Supported by generous help from the Turnovsky Endowment Trust

Resplendent Mozart Requiem from the Bach Choir

By , 31/03/2012

MOZART (edited Süssmayer) – Requiem KV 626

Amelia Ryman (soprano) / Bianca Andrew (mezzo-soprano)

Thomas Atkins (tenor) / David Morriss (bass)

The Bach Choir of Wellington

Douglas Mews (organ)

Conductor: Stephen Rowley

St.Peter’s Church, Willis St., Wellington

Saturday 31st March 2012

Wiser, more experienced concert-going heads than mine would have been better-prepared for the likelihood that the Bach Choir’s Mozart Requiem performance would use an organ rather than the orchestra the composer specified. Having grasped this state of things upon entering the beautiful Church of St.Peter’s on Willis St. in Wellington, I simply had to deal with my own withdrawal symptoms at cardinal points (alas, no trumpets and drums at Dies Irae, no trombone at Tuba mirum and no remorseless, driving strings in the Confutatis maledictis, to mention just some of the obviously affected places). As well, I needed to put Gounod’s Funeral March of a Marionette out of my mind as best I could at the performance’s almost jaunty organ-only beginning. But when the choir entered with the words “Requiem aeternam”, everything changed dramatically.

Right from these opening phrases, the choir under Stephen Rowley’s direction sang with splendidly-focused tones and full-blooded commitment, rising to the challenge of “carrying” much of the work’s weight and momentum, in the absence of an orchestra. Once I’d adjusted my own expectations I actually found more to relish in Douglas Mews’ organ accompaniments than I expected to, even if parts of the Dies Irae without trumpets and drums sounded a bit undernourished. There were places I wanted more pointed instrumental emphasis, though in one instance (the beginning of the Lacrimosa) the organ blurted out a phrase rather alarmingly before being quickly brought back into line. But mostly the organ-playing served the performance well, a touch of awry ensemble at the first “Quam olim Abrahae” being more in the realm of an occupational hazard than anything else, I would think.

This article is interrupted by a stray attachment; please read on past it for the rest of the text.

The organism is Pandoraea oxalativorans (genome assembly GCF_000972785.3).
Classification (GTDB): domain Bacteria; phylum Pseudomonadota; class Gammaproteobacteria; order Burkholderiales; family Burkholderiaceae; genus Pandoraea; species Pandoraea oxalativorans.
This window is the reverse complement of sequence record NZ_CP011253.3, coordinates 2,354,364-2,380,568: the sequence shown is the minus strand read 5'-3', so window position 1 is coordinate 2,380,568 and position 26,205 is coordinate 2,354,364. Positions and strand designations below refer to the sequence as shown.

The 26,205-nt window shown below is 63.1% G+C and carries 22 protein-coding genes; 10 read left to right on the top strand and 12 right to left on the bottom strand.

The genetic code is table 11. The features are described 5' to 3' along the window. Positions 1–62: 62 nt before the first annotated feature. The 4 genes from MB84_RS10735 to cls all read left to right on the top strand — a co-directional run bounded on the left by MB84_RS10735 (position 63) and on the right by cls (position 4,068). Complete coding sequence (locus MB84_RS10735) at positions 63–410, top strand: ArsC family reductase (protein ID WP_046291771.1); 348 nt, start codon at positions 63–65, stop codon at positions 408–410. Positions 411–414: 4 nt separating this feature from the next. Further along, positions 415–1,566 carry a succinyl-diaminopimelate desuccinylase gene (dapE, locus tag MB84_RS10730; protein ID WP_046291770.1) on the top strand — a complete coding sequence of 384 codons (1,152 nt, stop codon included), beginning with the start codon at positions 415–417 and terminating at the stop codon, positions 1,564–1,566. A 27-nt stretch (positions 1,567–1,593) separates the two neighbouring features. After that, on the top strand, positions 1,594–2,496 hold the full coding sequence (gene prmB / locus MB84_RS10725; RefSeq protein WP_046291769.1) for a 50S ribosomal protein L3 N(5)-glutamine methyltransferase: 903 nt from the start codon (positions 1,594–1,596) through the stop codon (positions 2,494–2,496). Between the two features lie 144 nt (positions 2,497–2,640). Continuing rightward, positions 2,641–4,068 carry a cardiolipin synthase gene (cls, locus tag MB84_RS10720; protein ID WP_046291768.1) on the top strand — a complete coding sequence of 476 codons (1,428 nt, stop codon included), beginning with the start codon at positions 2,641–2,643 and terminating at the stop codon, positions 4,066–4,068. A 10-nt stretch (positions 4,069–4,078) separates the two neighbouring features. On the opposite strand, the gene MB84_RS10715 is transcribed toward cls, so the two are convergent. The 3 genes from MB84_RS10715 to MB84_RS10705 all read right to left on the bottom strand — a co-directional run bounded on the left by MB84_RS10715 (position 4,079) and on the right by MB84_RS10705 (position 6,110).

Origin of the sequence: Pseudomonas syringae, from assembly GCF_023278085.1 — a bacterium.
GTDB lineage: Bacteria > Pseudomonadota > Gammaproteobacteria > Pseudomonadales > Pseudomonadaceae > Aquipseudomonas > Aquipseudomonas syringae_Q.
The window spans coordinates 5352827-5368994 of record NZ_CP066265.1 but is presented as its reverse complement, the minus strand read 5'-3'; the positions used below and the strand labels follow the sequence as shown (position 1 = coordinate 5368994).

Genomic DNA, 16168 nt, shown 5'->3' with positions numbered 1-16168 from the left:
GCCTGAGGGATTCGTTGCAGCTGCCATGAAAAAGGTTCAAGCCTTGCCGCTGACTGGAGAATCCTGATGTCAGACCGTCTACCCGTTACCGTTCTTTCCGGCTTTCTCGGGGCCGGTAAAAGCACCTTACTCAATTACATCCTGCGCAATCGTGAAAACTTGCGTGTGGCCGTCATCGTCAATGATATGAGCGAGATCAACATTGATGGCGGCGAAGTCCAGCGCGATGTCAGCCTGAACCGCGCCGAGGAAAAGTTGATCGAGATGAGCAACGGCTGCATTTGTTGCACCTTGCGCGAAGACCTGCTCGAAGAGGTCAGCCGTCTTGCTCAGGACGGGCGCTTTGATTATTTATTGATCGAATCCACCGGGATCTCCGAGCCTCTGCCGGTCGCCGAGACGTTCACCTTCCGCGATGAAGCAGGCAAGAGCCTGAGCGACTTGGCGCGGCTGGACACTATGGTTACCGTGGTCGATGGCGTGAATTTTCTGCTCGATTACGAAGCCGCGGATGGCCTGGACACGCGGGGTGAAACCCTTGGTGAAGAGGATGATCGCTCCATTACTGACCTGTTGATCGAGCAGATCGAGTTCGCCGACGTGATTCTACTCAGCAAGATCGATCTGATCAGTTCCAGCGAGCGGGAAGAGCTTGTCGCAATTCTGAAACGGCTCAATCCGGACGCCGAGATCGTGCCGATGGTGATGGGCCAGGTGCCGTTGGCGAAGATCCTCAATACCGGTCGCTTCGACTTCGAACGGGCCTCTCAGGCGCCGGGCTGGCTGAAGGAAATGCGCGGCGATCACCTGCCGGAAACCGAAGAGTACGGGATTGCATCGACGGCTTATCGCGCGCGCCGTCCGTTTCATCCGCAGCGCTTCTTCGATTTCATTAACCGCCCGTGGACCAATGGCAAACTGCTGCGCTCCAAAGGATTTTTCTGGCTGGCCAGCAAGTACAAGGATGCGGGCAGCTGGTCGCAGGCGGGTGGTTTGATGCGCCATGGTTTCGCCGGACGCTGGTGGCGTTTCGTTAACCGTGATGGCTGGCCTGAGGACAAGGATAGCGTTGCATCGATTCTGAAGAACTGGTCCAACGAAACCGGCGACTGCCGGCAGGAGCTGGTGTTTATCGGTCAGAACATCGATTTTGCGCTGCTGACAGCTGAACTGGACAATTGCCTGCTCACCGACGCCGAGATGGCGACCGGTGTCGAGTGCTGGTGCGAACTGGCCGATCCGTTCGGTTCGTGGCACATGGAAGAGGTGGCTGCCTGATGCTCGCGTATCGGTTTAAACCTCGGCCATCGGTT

I was impressed with the choir throughout, their lines confidently placed and clearly-voiced across the spectrum, given that the men’s voices were always going to have to work hard by dint of comparative lack of numbers. But whatever imbalances there were I could hear the tenors and basses at almost all times keeping their lines alive and buoyant within the ensemble. Stephen Rowley drove the opening Requiem swiftly, encouraging dramatic attack and plenty of contrast with the more hushed tones at the repeated “Luceat eis”, and allowing the beautifully-floated tones of soprano Amelia Ryman plenty of room. The fugal Kyrie also went with a will, the ensemble crisp and energetic, and the women’s voices actually relishing things like their awkward “eleision” ascents leading up to the assertive final supplication.